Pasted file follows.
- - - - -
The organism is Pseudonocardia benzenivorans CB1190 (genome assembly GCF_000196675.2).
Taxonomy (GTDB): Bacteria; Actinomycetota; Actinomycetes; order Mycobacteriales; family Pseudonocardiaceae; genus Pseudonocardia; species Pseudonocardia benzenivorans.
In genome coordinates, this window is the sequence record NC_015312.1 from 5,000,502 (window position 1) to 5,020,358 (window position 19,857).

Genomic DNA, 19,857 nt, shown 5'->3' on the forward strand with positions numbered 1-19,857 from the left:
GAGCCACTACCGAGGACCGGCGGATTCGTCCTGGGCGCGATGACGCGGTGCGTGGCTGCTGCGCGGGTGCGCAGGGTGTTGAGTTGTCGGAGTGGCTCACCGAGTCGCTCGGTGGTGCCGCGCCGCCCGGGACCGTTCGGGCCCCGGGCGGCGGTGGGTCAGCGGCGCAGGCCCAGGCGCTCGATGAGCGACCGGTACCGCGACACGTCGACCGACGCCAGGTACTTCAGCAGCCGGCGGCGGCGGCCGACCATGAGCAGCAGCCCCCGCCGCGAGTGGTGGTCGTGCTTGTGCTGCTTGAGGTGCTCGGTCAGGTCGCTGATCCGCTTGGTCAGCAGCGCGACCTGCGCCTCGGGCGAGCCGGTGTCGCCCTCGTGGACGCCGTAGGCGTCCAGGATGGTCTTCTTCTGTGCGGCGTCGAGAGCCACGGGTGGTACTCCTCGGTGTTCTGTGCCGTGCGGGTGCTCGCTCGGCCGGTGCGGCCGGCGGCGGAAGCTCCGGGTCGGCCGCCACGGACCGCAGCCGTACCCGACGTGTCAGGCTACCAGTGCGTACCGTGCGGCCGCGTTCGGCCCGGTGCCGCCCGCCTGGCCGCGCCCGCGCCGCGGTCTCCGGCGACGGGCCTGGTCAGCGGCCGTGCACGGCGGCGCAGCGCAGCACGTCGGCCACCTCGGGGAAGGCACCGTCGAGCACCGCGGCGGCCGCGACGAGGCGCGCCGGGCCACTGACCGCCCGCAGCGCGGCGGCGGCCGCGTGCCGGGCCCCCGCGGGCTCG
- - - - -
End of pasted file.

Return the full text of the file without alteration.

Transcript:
The organism is Pseudonocardia benzenivorans CB1190 (genome assembly GCF_000196675.2).
Taxonomy (GTDB): Bacteria; Actinomycetota; Actinomycetes; order Mycobacteriales; family Pseudonocardiaceae; genus Pseudonocardia; species Pseudonocardia benzenivorans.
In genome coordinates, this window is the sequence record NC_015312.1 from 5,000,502 (window position 1) to 5,020,358 (window position 19,857).

Genomic DNA, 19,857 nt, shown 5'->3' on the forward strand with positions numbered 1-19,857 from the left:
GAGCCACTACCGAGGACCGGCGGATTCGTCCTGGGCGCGATGACGCGGTGCGTGGCTGCTGCGCGGGTGCGCAGGGTGTTGAGTTGTCGGAGTGGCTCACCGAGTCGCTCGGTGGTGCCGCGCCGCCCGGGACCGTTCGGGCCCCGGGCGGCGGTGGGTCAGCGGCGCAGGCCCAGGCGCTCGATGAGCGACCGGTACCGCGACACGTCGACCGACGCCAGGTACTTCAGCAGCCGGCGGCGGCGGCCGACCATGAGCAGCAGCCCCCGCCGCGAGTGGTGGTCGTGCTTGTGCTGCTTGAGGTGCTCGGTCAGGTCGCTGATCCGCTTGGTCAGCAGCGCGACCTGCGCCTCGGGCGAGCCGGTGTCGCCCTCGTGGACGCCGTAGGCGTCCAGGATGGTCTTCTTCTGTGCGGCGTCGAGAGCCACGGGTGGTACTCCTCGGTGTTCTGTGCCGTGCGGGTGCTCGCTCGGCCGGTGCGGCCGGCGGCGGAAGCTCCGGGTCGGCCGCCACGGACCGCAGCCGTACCCGACGTGTCAGGCTACCAGTGCGTACCGTGCGGCCGCGTTCGGCCCGGTGCCGCCCGCCTGGCCGCGCCCGCGCCGCGGTCTCCGGCGACGGGCCTGGTCAGCGGCCGTGCACGGCGGCGCAGCGCAGCACGTCGGCCACCTCGGGGAAGGCACCGTCGAGCACCGCGGCGGCCGCGACGAGGCGCGCCGGGCCACTGACCGCCCGCAGCGCGGCGGCGGCCGCGTGCCGGGCCCCCGCGGGCTCG